Assessing loss dependent upon hypothetical past events

Harder, Sirko (2014) Assessing loss dependent upon hypothetical past events. Deakin Law Review, 19 (2). pp. 199-216. ISSN 1321-3660

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The assessment of loss allegedly caused by a civil wrong depends upon what would have happened but for the wrong. Where this cannot be resolved with certainty, the plaintiff’s loss must be assessed either on the balance of probabilities according to the more likely hypothesis (all or nothing) or by reference to the degree of probability that an event would have occurred but for the defendant’s wrong (partial recovery). Australian courts have not subjected all uncertain events to a single approach. This article explores how the courts have approached the various categories of hypothetical past events, and how the plaintiff’s loss will be assessed where multiple events of different types are inextricably interwoven.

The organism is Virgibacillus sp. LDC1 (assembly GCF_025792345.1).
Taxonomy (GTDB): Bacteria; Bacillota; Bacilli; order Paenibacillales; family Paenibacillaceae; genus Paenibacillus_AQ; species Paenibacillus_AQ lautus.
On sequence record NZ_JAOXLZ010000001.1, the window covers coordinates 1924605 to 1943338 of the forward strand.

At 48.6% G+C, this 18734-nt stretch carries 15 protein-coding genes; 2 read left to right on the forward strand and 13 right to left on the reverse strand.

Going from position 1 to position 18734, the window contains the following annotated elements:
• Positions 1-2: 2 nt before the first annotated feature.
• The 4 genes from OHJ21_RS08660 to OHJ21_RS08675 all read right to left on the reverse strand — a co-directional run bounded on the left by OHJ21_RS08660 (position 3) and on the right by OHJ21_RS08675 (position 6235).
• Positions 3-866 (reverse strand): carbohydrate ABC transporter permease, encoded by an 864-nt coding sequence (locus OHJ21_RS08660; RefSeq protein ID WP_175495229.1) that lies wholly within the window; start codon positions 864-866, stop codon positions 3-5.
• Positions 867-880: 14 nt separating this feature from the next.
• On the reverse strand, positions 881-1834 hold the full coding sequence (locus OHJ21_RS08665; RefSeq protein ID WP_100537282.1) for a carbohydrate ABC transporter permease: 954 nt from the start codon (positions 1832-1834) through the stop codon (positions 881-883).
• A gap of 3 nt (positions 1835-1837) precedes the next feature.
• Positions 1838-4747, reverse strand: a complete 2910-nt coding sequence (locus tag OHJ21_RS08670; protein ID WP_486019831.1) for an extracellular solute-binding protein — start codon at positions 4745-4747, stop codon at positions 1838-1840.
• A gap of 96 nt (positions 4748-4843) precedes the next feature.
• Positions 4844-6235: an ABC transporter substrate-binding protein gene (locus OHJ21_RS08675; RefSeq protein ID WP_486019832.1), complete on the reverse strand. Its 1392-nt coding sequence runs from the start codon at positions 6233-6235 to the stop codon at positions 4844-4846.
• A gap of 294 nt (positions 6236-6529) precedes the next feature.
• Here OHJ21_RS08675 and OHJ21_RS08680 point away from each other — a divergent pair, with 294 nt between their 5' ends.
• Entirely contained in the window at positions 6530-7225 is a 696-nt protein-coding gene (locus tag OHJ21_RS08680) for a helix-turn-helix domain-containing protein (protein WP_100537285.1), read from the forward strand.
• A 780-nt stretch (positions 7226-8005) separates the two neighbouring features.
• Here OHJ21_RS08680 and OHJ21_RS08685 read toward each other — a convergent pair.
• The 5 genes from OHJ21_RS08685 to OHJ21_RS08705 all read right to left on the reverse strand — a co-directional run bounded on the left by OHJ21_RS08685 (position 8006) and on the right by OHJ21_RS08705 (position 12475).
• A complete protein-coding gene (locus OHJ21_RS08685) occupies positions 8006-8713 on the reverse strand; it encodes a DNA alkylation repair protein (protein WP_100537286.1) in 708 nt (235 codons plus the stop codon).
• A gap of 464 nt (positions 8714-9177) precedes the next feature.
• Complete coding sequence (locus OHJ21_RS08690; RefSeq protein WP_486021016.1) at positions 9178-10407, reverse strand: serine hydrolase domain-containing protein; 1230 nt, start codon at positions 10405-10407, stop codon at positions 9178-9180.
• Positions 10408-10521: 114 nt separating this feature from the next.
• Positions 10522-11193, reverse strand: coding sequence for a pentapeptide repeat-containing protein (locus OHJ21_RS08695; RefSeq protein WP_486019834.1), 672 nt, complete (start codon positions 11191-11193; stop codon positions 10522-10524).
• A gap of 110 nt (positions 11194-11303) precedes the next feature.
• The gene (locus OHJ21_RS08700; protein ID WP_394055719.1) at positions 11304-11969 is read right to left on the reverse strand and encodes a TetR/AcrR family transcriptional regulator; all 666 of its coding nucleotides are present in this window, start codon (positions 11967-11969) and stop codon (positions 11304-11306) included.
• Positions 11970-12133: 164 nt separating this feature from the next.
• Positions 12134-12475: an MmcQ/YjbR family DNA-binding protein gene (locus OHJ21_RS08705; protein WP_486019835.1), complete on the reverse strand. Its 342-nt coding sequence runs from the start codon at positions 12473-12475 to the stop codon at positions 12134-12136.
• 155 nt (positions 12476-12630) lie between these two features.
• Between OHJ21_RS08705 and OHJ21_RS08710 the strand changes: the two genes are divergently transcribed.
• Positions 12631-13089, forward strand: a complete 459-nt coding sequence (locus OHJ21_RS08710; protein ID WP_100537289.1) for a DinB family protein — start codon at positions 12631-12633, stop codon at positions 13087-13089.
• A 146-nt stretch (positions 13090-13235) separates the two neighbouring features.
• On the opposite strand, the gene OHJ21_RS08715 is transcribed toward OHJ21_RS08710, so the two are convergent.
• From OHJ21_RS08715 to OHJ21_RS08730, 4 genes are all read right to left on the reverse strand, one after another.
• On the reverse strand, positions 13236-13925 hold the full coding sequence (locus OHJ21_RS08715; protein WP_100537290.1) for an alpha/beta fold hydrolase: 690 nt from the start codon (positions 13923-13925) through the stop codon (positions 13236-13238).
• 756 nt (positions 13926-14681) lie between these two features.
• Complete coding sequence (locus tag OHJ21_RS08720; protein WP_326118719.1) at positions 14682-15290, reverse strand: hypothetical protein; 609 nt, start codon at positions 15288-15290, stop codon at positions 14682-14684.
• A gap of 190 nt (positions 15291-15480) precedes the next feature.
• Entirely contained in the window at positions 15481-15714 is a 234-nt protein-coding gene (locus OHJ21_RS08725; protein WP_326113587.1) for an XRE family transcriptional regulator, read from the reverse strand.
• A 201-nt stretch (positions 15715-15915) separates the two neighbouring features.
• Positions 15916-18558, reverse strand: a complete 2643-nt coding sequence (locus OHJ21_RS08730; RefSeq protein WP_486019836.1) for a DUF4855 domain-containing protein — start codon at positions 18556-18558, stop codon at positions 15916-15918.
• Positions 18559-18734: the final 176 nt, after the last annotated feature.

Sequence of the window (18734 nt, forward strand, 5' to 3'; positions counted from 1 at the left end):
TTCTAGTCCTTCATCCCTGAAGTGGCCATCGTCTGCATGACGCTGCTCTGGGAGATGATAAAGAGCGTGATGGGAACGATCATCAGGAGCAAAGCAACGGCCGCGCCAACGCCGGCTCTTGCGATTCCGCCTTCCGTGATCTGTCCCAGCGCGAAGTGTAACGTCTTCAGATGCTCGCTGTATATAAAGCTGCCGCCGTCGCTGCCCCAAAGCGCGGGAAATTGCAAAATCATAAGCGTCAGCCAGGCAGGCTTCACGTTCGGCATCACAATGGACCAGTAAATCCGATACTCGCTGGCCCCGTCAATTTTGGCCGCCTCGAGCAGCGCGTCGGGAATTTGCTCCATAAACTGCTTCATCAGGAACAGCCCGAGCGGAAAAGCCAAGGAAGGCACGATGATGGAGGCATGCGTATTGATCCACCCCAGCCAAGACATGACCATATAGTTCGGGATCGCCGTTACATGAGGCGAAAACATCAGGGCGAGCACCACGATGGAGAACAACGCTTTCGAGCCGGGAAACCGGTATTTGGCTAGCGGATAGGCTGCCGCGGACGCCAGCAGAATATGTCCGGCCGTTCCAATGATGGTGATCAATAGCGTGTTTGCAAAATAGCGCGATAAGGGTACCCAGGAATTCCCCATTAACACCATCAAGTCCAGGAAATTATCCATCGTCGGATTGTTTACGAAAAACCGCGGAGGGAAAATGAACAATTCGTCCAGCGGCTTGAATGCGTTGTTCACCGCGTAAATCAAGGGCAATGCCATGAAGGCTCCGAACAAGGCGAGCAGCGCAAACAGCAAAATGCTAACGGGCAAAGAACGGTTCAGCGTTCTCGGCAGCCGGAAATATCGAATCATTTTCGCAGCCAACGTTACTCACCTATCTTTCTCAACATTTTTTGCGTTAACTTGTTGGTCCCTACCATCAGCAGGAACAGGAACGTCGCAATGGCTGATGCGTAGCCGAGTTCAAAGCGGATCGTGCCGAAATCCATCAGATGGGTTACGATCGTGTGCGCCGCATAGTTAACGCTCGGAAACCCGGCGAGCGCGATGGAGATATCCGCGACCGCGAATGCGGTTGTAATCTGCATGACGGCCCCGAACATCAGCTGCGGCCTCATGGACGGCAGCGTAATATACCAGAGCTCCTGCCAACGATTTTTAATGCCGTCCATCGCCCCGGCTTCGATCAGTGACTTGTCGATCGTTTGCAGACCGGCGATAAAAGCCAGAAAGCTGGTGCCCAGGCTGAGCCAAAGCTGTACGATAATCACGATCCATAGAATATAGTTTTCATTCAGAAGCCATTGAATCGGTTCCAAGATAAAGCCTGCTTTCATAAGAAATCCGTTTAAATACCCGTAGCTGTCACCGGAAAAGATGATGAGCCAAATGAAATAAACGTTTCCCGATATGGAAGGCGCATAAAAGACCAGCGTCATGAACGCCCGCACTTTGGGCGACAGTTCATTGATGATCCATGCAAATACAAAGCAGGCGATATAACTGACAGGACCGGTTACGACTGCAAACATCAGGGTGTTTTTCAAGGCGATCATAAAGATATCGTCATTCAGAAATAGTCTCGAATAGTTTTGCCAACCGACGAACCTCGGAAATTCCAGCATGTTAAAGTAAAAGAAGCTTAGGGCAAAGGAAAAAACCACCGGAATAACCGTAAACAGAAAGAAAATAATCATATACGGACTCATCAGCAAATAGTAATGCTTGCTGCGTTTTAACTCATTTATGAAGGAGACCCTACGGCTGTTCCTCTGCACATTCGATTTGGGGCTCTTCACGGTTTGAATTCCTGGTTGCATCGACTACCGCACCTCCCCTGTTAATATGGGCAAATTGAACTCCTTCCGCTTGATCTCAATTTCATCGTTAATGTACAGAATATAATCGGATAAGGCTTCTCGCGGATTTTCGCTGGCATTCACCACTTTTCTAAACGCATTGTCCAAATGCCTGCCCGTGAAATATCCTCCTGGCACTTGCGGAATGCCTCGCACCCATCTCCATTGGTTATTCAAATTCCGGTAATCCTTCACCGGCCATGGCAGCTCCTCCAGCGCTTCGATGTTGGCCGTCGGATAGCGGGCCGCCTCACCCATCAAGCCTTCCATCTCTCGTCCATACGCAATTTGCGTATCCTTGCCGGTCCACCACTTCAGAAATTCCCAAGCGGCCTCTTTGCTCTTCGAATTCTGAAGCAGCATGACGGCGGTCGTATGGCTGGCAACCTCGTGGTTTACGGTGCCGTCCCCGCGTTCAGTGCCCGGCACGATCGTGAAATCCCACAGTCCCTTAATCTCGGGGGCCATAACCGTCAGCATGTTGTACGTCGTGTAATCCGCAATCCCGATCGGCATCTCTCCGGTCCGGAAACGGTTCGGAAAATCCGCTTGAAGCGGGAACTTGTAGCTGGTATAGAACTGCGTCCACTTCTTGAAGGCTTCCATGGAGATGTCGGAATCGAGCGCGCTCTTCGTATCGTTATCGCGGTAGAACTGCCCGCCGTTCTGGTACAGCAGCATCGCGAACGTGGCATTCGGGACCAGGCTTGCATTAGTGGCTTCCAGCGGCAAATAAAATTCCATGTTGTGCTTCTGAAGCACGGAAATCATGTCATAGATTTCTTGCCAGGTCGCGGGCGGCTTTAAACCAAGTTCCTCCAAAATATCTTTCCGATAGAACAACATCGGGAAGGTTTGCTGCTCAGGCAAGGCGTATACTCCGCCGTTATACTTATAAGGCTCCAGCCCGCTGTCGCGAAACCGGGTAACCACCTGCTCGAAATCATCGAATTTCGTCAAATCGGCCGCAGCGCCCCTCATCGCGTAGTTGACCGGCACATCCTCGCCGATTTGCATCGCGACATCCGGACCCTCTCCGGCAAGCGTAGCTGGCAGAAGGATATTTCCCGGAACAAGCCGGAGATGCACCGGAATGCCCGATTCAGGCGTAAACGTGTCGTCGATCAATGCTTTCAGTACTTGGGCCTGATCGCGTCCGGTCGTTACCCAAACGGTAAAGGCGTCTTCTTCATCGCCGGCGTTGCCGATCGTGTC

Item Type: Article
Keywords: assessment of damages; hypothetical past events; resolution of uncertainty
Schools and Departments: School of Law, Politics and Sociology > Law
Subjects: K Law > K Law in General. Comparative and uniform Law. Jurisprudence > K0520 Comparative law. International uniform law > K0600 Private law
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Depositing User: Sirko Harder
Date Deposited: 15 Sep 2015 14:36
Last Modified: 03 Jul 2019 00:31

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